Researcher hints at gender bias, lesser female ministers in cabinet

Researcher hints at gender bias, lesser female ministers in cabinet

President Jokowi and Vice President Ma’ruf Amin along with the newly inaugurated cabinet of Indonesia Moving Forward. (ANTARA/Desca L Natalia)

Looking at the previous term, Jokowi seemed to have a commitment towards gender equality
Jakarta (ANTARA) - The lesser representation of women ministers in Jokowi’s second-term administration’s Indonesia Moving Forward Cabinet than previously was viewed as poor commitment to gender equality, Anna Margret, a Cakra Wikara Indonesia researcher, stated in Jakarta, Thursday.

President Jokowi, for the new cabinet for the 2019-2024 period, appointed only five women ministers, of which three are incumbents, whereas two others are new faces.

The women ministers inaugurated on Wednesday, October 23, are Foreign Affairs Minister Retno Marsudi, Finance Minister Sri Mulyani Indrawati, Environment and Forestry Minister Siti Nurbaya Bakar, Minister of Women Empowerment and Children Protection I Gusti Ayu Bintang Darmawati, and Minister of Labor Ida Fauziyah.

In the Working Cabinet for the 2014-2019 term, nine women had occupied ministerial positions in the early periods, and that number shrunk to eight since Social Affairs Minister Khofifah Indar Parawansa resigned from her current position to serve as East Java governor.

“Looking at the previous term, Jokowi seemed to have a commitment towards gender equality and listened to any suggestions concerning the inclusion of women in his cabinet. However, now, there are only two new women of the total five,” Margret pointed out.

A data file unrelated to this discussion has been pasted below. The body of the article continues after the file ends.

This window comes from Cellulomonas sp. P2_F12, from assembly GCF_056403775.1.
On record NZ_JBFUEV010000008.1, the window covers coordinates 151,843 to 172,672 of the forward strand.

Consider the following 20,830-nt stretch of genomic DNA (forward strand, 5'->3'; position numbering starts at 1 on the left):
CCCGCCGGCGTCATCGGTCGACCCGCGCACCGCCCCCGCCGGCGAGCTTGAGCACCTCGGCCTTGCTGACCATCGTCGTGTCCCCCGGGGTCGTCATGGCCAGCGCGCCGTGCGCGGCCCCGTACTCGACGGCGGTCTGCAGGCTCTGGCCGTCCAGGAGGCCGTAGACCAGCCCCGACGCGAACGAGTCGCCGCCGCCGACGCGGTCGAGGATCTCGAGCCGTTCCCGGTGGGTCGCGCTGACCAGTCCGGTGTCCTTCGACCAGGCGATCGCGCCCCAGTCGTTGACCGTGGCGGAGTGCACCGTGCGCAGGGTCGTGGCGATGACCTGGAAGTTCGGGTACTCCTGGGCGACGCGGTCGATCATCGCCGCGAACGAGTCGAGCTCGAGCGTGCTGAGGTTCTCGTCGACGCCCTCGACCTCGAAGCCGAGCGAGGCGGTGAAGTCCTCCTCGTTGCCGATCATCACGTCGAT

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The names considered ideal that sprung up for ministerial candidates are based on the president’s prerogative right to choose. However, in fact, it could be influenced by the parties’ recommendation.

Margret raised doubts on a possible compromise during the ministerial recruitment and being rife with political negotiation instead of recognition and commitment to have a better ministerial composition.

Commissioner of the National Committee of Women, Khatiroh Ali, also viewed this as a poor decision since several women were adept at taking on ministerial positions.

“There should be more women ministers for the newly inaugurated cabinet than before. It was not that difficult to look for the right women to occupy the position,” she stated.

Ali emphasized that the arrangement of the Indonesia Moving Forward Cabinet failed to reflect women’s representation.

“If the government wants to put the spotlight on Indonesia as a democratic nation, it should not be neglecting the matter of women’s representation in the parliament, executive, as well as judiciary sectors,” Ali stated.

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